Sunday, October 27, 2013

Designing the Intro to an Innovation Curriculum for Medical Residents

[ ] Indicates language that should be verbally communicated to the audience or an exercise that should be performed

Target Audience: medical trainees interested in innovation

Course to Proceed as Follows:
Step 1:
[Ask residents the following to understand their pain-points and level of understanding:
-What do you want to get out of this experience?
-What do you know about value-based care?
-What do you know about innovation?]

Assuming they are not opposed to learning about skills that will allow them to excel in their careers a clinician leaders (not necessarily start companies or work in the private sector), then proceed to Step 2.

Step 2:
Provide bridge from clinical outcomes-oriented thinking to value-oriented thinking on a level that medical trainees understand: inspiring leaders

Simon Sinek: How great leaders inspire action
[Show Video of Simon Simonek] 

[Summarize Simon’s talk and apply to the perspective of a trainee:

Medical trainees at top-tier Academic Medical Centers (AMCs) commonly aspire to be leaders in healthcare. Although Simon Simonek uses a lot of business jargon, trainees can likely emphasize with his central thesis: “Great leaders inspire action by why they do not by what they do.”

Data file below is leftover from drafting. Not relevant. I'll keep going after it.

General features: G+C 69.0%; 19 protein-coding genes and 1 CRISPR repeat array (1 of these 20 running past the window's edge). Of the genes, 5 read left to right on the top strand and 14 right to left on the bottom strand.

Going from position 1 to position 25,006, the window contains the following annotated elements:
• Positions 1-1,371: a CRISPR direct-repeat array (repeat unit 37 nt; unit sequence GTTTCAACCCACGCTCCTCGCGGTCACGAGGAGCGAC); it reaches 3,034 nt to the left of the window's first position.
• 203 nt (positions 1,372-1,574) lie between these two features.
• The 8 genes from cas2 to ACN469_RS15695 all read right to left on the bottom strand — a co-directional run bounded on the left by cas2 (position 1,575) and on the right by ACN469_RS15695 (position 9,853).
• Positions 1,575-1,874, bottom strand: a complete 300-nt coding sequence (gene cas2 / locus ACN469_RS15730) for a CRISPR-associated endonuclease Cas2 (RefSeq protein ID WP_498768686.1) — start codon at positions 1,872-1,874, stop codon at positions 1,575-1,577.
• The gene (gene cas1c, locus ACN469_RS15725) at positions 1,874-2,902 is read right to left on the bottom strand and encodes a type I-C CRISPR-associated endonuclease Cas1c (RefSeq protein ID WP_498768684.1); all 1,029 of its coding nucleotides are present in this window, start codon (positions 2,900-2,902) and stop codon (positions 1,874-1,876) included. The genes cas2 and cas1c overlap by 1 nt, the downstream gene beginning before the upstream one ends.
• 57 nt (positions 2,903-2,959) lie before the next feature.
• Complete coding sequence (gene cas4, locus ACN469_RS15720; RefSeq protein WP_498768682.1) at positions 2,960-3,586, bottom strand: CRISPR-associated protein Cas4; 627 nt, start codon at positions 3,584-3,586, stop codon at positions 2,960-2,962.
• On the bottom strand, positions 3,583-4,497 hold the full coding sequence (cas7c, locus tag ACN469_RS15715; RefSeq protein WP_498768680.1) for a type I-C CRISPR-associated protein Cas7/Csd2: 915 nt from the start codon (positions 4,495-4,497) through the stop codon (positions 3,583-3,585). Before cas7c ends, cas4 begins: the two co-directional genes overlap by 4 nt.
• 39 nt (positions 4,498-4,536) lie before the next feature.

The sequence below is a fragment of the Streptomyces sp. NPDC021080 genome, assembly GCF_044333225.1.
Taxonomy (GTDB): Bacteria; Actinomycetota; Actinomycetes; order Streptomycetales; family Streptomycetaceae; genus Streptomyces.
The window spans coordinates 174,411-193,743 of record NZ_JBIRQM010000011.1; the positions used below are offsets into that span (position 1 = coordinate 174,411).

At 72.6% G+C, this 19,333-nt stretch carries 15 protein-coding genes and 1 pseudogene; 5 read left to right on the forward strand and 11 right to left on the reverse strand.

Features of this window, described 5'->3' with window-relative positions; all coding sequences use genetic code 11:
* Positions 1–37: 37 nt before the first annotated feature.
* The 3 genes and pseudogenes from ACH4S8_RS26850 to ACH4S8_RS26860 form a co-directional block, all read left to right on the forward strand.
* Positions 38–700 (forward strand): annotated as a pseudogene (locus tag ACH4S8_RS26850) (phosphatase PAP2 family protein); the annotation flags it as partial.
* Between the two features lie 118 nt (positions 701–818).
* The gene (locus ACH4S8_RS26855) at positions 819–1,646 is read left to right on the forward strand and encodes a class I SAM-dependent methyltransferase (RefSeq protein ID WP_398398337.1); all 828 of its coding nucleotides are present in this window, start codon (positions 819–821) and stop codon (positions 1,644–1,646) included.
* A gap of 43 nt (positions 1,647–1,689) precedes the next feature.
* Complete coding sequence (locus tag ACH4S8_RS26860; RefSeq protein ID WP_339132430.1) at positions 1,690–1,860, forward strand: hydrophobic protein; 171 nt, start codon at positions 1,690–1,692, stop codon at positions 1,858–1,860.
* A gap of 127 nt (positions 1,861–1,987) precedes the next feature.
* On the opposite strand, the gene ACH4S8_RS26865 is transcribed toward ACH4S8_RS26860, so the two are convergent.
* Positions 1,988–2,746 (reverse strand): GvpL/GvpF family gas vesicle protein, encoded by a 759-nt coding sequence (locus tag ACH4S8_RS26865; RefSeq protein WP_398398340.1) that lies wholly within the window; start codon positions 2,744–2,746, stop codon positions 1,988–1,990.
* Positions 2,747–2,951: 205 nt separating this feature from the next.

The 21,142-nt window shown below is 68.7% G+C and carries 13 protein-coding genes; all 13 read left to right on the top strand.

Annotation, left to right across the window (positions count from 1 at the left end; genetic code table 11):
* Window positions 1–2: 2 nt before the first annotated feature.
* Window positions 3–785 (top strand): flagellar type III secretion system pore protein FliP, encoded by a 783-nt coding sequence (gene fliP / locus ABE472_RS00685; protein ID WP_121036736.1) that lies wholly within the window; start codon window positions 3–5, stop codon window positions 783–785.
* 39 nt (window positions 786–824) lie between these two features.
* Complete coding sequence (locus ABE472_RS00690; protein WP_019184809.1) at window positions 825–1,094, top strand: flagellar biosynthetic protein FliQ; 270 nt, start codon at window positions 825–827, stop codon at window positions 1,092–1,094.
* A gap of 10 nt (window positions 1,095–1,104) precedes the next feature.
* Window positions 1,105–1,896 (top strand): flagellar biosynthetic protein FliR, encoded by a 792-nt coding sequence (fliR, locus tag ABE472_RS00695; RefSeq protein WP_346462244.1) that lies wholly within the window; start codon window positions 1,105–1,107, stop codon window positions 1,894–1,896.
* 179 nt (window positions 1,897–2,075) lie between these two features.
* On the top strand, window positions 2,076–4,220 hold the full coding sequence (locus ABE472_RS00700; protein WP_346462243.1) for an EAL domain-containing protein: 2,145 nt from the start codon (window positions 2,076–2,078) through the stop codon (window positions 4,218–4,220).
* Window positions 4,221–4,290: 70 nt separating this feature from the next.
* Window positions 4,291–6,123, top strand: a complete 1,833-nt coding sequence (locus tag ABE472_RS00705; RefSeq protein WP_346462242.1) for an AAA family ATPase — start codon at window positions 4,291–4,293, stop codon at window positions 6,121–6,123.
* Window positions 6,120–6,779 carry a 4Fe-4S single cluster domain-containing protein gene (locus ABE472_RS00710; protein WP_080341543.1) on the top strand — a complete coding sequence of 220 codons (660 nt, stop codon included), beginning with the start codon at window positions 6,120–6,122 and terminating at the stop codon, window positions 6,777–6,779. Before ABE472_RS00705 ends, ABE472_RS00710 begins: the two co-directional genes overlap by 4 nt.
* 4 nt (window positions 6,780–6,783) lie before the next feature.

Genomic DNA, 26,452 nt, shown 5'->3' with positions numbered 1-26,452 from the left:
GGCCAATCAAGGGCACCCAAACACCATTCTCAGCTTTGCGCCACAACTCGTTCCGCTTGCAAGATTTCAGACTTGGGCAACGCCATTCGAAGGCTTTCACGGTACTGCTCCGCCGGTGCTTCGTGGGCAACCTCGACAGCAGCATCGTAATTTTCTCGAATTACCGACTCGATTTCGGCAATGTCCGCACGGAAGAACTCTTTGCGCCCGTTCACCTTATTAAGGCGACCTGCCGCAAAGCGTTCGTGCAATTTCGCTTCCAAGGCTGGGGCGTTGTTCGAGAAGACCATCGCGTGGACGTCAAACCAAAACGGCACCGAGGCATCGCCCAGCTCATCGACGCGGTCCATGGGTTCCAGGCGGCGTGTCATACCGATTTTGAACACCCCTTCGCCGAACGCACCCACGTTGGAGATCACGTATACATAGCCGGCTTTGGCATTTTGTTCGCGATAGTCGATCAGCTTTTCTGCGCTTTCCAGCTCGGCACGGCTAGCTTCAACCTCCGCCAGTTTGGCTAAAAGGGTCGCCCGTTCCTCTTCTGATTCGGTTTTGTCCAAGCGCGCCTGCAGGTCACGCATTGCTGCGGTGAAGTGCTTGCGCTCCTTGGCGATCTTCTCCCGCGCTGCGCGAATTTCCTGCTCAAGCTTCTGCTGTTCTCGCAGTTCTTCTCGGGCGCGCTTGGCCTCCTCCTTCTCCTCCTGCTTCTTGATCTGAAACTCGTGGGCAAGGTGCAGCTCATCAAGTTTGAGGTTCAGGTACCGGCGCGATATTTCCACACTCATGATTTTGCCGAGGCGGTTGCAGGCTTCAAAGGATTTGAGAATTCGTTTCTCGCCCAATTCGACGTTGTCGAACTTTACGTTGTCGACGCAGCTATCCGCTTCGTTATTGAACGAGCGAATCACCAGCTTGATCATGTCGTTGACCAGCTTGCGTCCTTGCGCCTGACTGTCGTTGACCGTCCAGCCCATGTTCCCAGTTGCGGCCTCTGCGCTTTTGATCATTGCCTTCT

Simon Simonek elaborates on his thesis of inspiring leadership through his idea of the Golden Circle.]


[Exercise: Have residents complete the Golden Circle for their own careers]

One way a medical trainee could fill in the Golden Circle with their own experience is:

What: delivery excellent clinical care, publish lots of papers
How: learn the most clinical knowledge and practice at the most prestigious institutions; position for best ability to get research funding via K-award, R-award, etc
Why: Eliminate suffering, Eliminate social injustice

[Provide the following interpretation:

With the rapidly evolving health care system, the current "how" and “what” or career path may not help medical trainees achieve the full potential of their impact.

More specifically, the health care system is rapidly changing from volume-based care to value-based care. There is decreasing incentive for scientific discoveries that lead to incremental improvement in outcomes (3% increase in 5 year mortality rate) at an enormous cost (billions of R&D budget for a drug). There is a shift away from fee-for-service reimbursement and toward managed care. Readmission penalties are climbing to 2% in 2014 and 3% in 2015. Hospital revenue will be plummeting 5-15% over the next several years as care is redirected to the community. (References available upon request)

The bottom line is that our livelihood and ability to impact change are at risk with the current limited skills that we are acquiring in clinical training. In order to survive and thrive in the future health care delivery and reimbursement system, medical trainees need to be familiar if not expert in value-based thinking.]

Step 3: Define Value
Value = outcomes/cost [Porter]